The pundits and predictors were stunned that Black Friday produced so many shoppers, and more than that...SPENDERS. That's right. Lots of times tradition may pull turkey-stuffed folks off the couch and away from mega-screen television sets to battle the throngs in local stores. However, this year, not only were throngs out in record-breaking numbers, they were spending all that hard-earned cash they'd been squirreling away. Or...using that easy-come plastic in hopes of prosperity on the horizon. Shoppers were buying electronics, computers, wii systems, and new slippers. But don't get excited. It's not about the season of giving. It's not about Christmas. It's not about you. It's not about others...according to surveys.
Surveys say why folks are buying what. And the main reason people are spending is to grab bargains for themselves. No longer are they waiting for Christmas. No longer are they depending on Santa. They are getting their wide-screen televisions, and Kindles, and whatevers, for themselves. I can't say that I'm surprised. In an environment of Occupy Wall Street, Dallas, Atlanta, and other cities, a world of greed and me-first folks are breeding. "What's in it for me" seems to be the mantra of our world.
Hubs and I were sitting in the middle of Lawton's Central Mall on Saturday. We were enjoying eggrolls and fried rice with four of our granddaughters at the cafe court. As we sat there laughing and chewing, a group of teenagers entered the mall. One fella looked up and pointed to an elaborate garland hanging above our heads. He said, "This is suppose to be the season when we have fantastic decorations everywhere; and this is what we get?" I looked around the food court, and had to admit, that there was not a New York Times Square grandeur. However, the garland he pointed to was very pretty. I wondered, what is "enough" for him? What would meet his expectation of grandeur?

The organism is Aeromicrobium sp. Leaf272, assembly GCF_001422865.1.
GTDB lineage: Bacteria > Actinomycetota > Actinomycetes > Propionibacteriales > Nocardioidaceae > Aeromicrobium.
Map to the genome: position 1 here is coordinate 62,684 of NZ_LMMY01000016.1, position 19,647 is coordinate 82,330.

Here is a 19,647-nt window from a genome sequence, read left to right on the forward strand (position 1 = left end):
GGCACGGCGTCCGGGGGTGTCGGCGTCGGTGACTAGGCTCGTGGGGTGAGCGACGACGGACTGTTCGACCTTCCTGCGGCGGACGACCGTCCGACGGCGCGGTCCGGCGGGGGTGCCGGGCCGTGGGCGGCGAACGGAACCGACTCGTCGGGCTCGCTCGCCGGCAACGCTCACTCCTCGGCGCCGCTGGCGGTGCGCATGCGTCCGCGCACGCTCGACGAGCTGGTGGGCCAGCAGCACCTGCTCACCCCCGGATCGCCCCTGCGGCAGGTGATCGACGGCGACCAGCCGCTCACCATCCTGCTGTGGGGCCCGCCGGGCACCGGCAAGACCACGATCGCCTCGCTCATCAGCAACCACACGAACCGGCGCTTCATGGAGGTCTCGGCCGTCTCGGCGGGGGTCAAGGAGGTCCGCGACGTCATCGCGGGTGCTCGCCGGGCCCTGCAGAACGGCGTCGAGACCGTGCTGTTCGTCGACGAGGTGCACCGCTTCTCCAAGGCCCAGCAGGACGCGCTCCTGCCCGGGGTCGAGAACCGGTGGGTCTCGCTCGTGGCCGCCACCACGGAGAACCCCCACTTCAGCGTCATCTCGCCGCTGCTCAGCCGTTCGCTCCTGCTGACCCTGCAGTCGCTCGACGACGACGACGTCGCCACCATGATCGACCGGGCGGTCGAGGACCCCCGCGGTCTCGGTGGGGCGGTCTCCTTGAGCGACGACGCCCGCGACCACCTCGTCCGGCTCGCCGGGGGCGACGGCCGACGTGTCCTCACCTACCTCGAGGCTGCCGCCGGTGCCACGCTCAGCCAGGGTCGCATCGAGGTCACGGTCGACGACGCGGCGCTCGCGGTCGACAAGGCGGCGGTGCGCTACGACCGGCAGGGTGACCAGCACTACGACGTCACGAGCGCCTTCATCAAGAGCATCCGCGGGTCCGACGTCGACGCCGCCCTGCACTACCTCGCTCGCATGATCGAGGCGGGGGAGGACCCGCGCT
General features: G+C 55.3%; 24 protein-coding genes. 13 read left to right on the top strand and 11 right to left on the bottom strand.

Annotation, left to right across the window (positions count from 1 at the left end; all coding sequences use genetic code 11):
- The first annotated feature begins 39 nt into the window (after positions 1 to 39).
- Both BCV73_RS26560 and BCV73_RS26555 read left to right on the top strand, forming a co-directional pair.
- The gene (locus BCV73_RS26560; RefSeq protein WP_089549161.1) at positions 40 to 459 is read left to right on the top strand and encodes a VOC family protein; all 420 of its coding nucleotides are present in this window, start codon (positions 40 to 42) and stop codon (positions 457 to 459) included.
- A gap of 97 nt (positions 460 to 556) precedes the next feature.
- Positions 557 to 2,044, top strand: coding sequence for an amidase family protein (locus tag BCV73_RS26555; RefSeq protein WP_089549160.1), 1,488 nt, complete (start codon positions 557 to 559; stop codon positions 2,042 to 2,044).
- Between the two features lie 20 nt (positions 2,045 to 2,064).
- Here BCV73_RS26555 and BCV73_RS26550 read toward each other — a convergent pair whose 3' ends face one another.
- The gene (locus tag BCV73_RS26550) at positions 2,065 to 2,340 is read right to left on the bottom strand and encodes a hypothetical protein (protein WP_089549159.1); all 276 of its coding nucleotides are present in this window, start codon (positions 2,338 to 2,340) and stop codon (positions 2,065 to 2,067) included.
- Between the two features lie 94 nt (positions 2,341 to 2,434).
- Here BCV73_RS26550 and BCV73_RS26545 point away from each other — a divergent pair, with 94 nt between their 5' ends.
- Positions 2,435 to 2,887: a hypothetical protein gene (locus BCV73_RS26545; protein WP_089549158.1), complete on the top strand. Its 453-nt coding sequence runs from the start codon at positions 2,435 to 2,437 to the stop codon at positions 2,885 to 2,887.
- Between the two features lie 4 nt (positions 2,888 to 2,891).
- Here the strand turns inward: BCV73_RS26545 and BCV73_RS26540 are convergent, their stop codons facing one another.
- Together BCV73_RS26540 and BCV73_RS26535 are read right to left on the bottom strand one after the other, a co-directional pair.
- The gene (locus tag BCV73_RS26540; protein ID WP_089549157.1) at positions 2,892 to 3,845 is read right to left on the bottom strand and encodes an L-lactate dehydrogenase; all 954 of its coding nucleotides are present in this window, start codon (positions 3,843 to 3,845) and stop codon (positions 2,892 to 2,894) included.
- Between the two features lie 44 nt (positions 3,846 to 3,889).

My granddaughters came up from Texas the night before, to make our contribution to the Gingerbread House competition at our church. It's become a tradition since we lost their daddy to make our "Petersen" mark on the world each year. This year we didn't get the least bit flustered or intense about constructing a fancy elaborate house to be the "best". We just grabbed some icing, a few nutty-butter bars, and a bit of green icing for ice-cream-cone trees, and decided to keep it simple and just have fun. We didn't really have a plan at all. Lo and behold, on Sunday morning they announced the Petersen's house won First Place. We were tickled pink. But our "win" paled in comparison to the elation we experienced on Friday night as we joined our Iraqi friend at our table and shared the Christmas joy of being part of a family.
I had a friend tell me last week that Christmas isn't the time of year to be concerned with the tinsel, the garland and the wrappings..."it's about the heart". The heart that cares about others. The heart that reaches into a pocket and drops the change one has into the kettle in front of most stores. The heart that sacrifices one's own pleasures to give pleasure to others. The heart that pulls an angel from the tree and purchases items for needy families who have no one to play Santa. The heart that says "Thank you, Jesus, for leaving the grandeur of heaven and coming to earth to save us from our greed and selfishness. Instead of demanding the best, You accepted the least." And the "least" is enough when we have the Father dwelling within our hearts. May we live like we believe that this year.